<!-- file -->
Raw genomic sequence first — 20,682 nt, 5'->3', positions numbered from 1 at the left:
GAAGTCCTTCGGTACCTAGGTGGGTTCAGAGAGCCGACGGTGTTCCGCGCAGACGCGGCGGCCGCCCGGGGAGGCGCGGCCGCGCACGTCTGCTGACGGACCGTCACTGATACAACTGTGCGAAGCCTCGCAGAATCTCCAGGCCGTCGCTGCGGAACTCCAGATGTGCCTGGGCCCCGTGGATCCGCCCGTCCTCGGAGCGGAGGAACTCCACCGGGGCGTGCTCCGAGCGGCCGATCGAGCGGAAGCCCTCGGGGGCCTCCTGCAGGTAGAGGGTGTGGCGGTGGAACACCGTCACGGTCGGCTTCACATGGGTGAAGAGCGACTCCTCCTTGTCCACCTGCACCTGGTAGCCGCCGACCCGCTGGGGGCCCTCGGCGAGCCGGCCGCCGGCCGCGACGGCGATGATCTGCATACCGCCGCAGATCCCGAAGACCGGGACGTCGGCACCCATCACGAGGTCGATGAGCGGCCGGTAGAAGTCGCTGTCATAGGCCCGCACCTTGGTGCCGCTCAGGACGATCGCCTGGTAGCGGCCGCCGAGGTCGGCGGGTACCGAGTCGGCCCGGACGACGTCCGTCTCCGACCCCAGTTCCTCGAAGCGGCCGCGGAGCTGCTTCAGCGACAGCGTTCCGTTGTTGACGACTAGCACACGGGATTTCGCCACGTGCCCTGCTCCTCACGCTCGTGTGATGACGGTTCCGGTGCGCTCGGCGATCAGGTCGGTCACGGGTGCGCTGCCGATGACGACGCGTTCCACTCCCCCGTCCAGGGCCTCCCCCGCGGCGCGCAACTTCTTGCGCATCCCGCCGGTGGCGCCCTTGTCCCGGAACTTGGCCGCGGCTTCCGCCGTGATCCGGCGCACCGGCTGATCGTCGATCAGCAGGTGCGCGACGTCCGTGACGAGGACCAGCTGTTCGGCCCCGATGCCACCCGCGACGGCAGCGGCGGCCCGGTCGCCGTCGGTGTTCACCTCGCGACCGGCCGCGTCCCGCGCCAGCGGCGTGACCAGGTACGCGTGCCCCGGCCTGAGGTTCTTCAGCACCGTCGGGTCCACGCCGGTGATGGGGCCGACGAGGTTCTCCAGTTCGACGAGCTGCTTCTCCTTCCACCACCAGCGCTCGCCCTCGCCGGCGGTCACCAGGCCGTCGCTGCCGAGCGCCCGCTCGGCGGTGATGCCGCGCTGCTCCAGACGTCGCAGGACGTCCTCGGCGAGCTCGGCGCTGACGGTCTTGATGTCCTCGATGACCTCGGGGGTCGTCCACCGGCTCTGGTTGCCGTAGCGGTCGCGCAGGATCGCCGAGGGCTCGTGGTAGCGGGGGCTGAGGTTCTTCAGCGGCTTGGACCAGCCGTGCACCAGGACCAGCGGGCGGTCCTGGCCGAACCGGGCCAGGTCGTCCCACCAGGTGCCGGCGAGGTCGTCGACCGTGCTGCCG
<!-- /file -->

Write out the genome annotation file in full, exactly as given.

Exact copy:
Raw genomic sequence first — 20,682 nt, 5'->3', positions numbered from 1 at the left:
GAAGTCCTTCGGTACCTAGGTGGGTTCAGAGAGCCGACGGTGTTCCGCGCAGACGCGGCGGCCGCCCGGGGAGGCGCGGCCGCGCACGTCTGCTGACGGACCGTCACTGATACAACTGTGCGAAGCCTCGCAGAATCTCCAGGCCGTCGCTGCGGAACTCCAGATGTGCCTGGGCCCCGTGGATCCGCCCGTCCTCGGAGCGGAGGAACTCCACCGGGGCGTGCTCCGAGCGGCCGATCGAGCGGAAGCCCTCGGGGGCCTCCTGCAGGTAGAGGGTGTGGCGGTGGAACACCGTCACGGTCGGCTTCACATGGGTGAAGAGCGACTCCTCCTTGTCCACCTGCACCTGGTAGCCGCCGACCCGCTGGGGGCCCTCGGCGAGCCGGCCGCCGGCCGCGACGGCGATGATCTGCATACCGCCGCAGATCCCGAAGACCGGGACGTCGGCACCCATCACGAGGTCGATGAGCGGCCGGTAGAAGTCGCTGTCATAGGCCCGCACCTTGGTGCCGCTCAGGACGATCGCCTGGTAGCGGCCGCCGAGGTCGGCGGGTACCGAGTCGGCCCGGACGACGTCCGTCTCCGACCCCAGTTCCTCGAAGCGGCCGCGGAGCTGCTTCAGCGACAGCGTTCCGTTGTTGACGACTAGCACACGGGATTTCGCCACGTGCCCTGCTCCTCACGCTCGTGTGATGACGGTTCCGGTGCGCTCGGCGATCAGGTCGGTCACGGGTGCGCTGCCGATGACGACGCGTTCCACTCCCCCGTCCAGGGCCTCCCCCGCGGCGCGCAACTTCTTGCGCATCCCGCCGGTGGCGCCCTTGTCCCGGAACTTGGCCGCGGCTTCCGCCGTGATCCGGCGCACCGGCTGATCGTCGATCAGCAGGTGCGCGACGTCCGTGACGAGGACCAGCTGTTCGGCCCCGATGCCACCCGCGACGGCAGCGGCGGCCCGGTCGCCGTCGGTGTTCACCTCGCGACCGGCCGCGTCCCGCGCCAGCGGCGTGACCAGGTACGCGTGCCCCGGCCTGAGGTTCTTCAGCACCGTCGGGTCCACGCCGGTGATGGGGCCGACGAGGTTCTCCAGTTCGACGAGCTGCTTCTCCTTCCACCACCAGCGCTCGCCCTCGCCGGCGGTCACCAGGCCGTCGCTGCCGAGCGCCCGCTCGGCGGTGATGCCGCGCTGCTCCAGACGTCGCAGGACGTCCTCGGCGAGCTCGGCGCTGACGGTCTTGATGTCCTCGATGACCTCGGGGGTCGTCCACCGGCTCTGGTTGCCGTAGCGGTCGCGCAGGATCGCCGAGGGCTCGTGGTAGCGGGGGCTGAGGTTCTTCAGCGGCTTGGACCAGCCGTGCACCAGGACCAGCGGGCGGTCCTGGCCGAACCGGGCCAGGTCGTCCCACCAGGTGCCGGCGAGGTCGTCGACCGTGCTGCCG